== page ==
Sunday, December 28, 2003
Peter Cuthbertson is posting again, but - for once - I think he's dead wrong. He's come out in favour of outsourcing. For starters, I have to say I've always found automatic response systems to be annoying in the extreme, and usually badly designed as well. Similarly, having dealt with an Indian call centre, I can safely say 'never again' for the company concerned. For myself, I think that outsourcing is not only a stupid management fad but is positively harmful to Britain.
The case for outsourcing relies on a kind of economic fundamentalism. First there's idea of comparative advantage, which is (crudely) the idea that it's best to do what you're best at. Second, the idea that mass firings free up labour and capital to go off and work on warp drives or whatever.
The second point is the easiest to refute. It may indeed hold true in the long term but, to quote Keynes, in the long-term we're all dead. It's twenty years since Lady T cut off life-support for heavy industry and still no starships have been built in Barnsley. Similarly, there's no law that says the resources have to stay in Britain. Success breeds success, and no one in their right mind would invest in a socialist hell hole like Liverpool. So the likely result of outsourcing is a net flow of capital, both human and financial, to somewhere more economically healthy.
As far as comparative advantage goes, the question is best for who ? It holds true, but only on a global scale. In other words, there are parallels here to the concept of humanitarian intervention - this time sacrificing jobs rather than soldier's lives to achieve some kind of greater good. Which is all very well and good, but no part of Britain's national interest.
There are many good reasons to oppose outsourcing. For the left, it's a no-brainer. They've pushed through a whole series of employment regulations, ensuring any employer who dosen't provide head massages to their employees risks a billion pound lawsuit. Surely the left, guardians of equality, aren't saying it's alright for employers to evade their responsibilities by running off to the Third World ? If it is, surely the left have no particular objection to Bhopal, after all, they've already conceded the principle ?
Of course, this doesn't take account of Tranzis, some of whom may be closer to power than many suspect. To these people losing jobs to Cheapistan is all part of the vast karmic levelling down between the evil West and the loveable Third World. They at least have a coherent world view, albeit one they're too slimly to articulate in public.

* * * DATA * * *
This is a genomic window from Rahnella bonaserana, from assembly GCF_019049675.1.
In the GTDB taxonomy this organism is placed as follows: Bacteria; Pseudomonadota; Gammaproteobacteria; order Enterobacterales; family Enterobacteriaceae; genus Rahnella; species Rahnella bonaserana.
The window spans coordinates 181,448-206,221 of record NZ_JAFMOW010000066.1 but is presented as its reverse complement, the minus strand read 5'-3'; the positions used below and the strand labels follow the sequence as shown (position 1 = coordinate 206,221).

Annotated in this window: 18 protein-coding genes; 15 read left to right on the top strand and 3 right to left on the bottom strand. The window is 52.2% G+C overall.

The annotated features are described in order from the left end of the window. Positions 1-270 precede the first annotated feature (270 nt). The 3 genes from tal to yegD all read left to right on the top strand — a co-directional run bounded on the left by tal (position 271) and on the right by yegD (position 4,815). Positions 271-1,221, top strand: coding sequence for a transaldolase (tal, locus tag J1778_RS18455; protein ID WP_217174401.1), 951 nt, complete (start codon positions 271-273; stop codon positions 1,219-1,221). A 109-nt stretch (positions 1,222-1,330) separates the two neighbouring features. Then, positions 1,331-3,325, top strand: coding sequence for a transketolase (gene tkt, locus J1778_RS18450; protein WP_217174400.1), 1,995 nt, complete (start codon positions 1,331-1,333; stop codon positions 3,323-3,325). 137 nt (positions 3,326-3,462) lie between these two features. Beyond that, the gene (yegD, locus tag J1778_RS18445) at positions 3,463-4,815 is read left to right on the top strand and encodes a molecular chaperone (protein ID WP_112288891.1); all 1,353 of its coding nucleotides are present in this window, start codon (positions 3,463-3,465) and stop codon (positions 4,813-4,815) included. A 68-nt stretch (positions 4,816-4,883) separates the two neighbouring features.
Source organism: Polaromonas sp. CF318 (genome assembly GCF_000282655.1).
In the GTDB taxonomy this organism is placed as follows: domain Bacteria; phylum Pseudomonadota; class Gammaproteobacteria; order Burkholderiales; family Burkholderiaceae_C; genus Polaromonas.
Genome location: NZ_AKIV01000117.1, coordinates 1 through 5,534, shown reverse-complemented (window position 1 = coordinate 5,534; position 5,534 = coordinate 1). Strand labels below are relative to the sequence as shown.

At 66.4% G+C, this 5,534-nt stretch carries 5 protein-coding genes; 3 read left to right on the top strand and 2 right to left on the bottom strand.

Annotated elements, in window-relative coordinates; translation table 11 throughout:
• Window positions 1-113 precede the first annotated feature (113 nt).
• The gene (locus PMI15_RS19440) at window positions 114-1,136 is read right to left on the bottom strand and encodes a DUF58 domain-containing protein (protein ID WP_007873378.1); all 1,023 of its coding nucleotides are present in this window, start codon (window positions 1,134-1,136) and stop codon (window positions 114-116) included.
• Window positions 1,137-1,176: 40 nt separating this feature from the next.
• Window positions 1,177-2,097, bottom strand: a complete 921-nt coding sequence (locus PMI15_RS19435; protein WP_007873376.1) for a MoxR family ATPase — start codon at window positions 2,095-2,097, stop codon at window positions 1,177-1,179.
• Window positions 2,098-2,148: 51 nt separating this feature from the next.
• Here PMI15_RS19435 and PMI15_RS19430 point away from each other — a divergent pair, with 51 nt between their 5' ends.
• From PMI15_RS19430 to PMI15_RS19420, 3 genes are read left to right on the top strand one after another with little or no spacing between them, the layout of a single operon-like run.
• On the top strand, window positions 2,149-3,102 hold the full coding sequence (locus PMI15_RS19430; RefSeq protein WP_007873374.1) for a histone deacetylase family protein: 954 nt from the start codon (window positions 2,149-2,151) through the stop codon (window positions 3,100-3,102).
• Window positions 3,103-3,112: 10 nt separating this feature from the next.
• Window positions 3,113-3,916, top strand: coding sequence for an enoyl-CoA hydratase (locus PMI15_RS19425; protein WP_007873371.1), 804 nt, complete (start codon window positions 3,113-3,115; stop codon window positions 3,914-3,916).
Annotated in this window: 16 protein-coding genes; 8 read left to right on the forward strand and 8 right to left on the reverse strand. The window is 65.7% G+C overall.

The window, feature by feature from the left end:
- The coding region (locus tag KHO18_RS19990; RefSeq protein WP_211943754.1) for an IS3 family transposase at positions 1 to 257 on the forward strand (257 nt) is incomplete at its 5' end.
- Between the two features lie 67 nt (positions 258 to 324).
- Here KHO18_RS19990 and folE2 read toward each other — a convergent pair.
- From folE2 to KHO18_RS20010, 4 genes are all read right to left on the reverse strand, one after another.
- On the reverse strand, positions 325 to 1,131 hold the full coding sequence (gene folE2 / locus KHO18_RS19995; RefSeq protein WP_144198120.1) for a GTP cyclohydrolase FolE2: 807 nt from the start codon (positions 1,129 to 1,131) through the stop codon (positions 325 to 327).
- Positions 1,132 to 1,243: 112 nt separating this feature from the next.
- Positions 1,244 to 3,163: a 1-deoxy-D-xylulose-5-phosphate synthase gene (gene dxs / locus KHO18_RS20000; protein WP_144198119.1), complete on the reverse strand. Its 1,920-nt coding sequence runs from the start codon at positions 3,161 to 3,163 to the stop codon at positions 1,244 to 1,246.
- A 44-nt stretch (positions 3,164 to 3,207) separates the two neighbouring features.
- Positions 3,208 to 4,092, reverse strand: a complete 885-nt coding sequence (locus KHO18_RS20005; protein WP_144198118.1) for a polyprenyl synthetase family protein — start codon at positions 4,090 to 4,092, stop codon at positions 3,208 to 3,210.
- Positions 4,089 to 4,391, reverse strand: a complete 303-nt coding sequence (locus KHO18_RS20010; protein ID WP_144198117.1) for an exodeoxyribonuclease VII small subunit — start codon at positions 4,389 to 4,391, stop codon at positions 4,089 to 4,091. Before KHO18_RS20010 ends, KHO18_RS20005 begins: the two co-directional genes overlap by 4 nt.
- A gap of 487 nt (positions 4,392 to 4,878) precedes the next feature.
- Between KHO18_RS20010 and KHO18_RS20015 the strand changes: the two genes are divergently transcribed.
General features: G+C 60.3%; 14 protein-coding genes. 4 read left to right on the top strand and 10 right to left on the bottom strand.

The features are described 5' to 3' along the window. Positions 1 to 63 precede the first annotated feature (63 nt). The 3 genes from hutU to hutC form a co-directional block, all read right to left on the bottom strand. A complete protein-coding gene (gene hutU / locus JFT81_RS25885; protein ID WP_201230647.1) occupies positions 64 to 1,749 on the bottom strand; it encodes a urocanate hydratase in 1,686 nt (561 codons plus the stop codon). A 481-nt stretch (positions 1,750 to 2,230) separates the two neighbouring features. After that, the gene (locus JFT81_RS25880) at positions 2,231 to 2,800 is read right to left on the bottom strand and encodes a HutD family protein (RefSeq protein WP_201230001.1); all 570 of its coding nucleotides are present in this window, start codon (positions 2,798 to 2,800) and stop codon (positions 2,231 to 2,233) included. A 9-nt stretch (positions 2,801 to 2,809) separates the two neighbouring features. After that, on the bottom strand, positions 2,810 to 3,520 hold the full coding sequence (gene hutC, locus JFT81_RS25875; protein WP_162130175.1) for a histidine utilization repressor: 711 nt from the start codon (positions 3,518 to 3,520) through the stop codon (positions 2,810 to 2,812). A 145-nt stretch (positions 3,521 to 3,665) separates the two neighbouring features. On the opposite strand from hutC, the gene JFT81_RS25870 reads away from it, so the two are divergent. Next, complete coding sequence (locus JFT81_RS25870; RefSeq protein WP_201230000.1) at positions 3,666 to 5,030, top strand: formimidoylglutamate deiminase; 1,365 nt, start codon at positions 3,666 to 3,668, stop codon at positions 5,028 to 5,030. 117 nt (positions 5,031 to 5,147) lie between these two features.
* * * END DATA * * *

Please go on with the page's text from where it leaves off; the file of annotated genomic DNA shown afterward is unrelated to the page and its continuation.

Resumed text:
For the right, it is tempting to support outsourcing reflexively. However, just because the L3 use the same hysterical rhetoric to denounce big business as they use for conservatives, doesn't mean my enemy's enemy is my friend. On the contrary, big business has been useless in the culture wars and every conservative should enjoy the site of big business twisting in the wind. Similarly, the fact we hate the self-same employment regulations big business is trying to dodge, does not mean we don't have a dog in the fight.
Above all else, we on the right should never be afraid to say we put Britain's interest first. Neither tranzi nonsense or theoretical babbling about the big picture should deflect us from ruthlessly considering how best we can serve our nation's interest. Conservatives rhetoric tends to concentrate on the benefits of the free market, and indeed our ideal world would be a lot freer, but - libertarians aside - most on the right are not in favour of free trade. Conservatives support a whole range of restrictions on trade including restrictions on child pornography, plutonium and slave trading. There is no great hypocrisy in conservatives wanting to restrict outsourcing. Of course, it's possible for conservatives to argue that any cure is likely to be worse than the disease, but the debate is worth having.
Financial institutions have been most active in outsourcing yet, contra Marx, Hitler and other idiots, the financial markets are anything but free. Regulations abound, and many of them directly affect outsourcing. Take the role of the Financial Services Authority. This body supposedly regulates Britain's banks and is funded by levies on those banks. If many of the key functions of a British bank are sent to Upper Pooraeia, can they be regulated effectively ? Possibly, but why exactly should Fulchester Building Society pay higher fees to cover the costs of regulating Gigantic Bank PLC's operations in the Fourth World ? Equally, why should Gigantic Bank be allowed to present themselves as FSA regulated when a large part of their operations is beyond direct supervision ?
The principle holds true for many industries. They want to claim the cachet and the benefits of operating in Britain, without actually operating in Britain except in the most basic, flag of convenience way. I say let them go, but let them understand they are gone - in every sense of the word. Look at recent events in Istanbul. A bomb goes off at HSBC, and suddenly they're a British bank again. Now, standard disclaimer applies about assisting individual citizens in trouble abroad, but why exactly should we tax barmaids in Dudley to protect companies that have done all but film an ad with their management wiping their backside on the Union Flag ?
The people running the companies concerned are just a mirror image of the tranzi fools on the left. They claim to have outgrown archaic concepts like nationality and loyalty, to enter the new world of twenty-first century business. Fine, next time let them call Kofi's Klowns. Not a single pound should be spent to protect people who've made their contempt for us quite clear.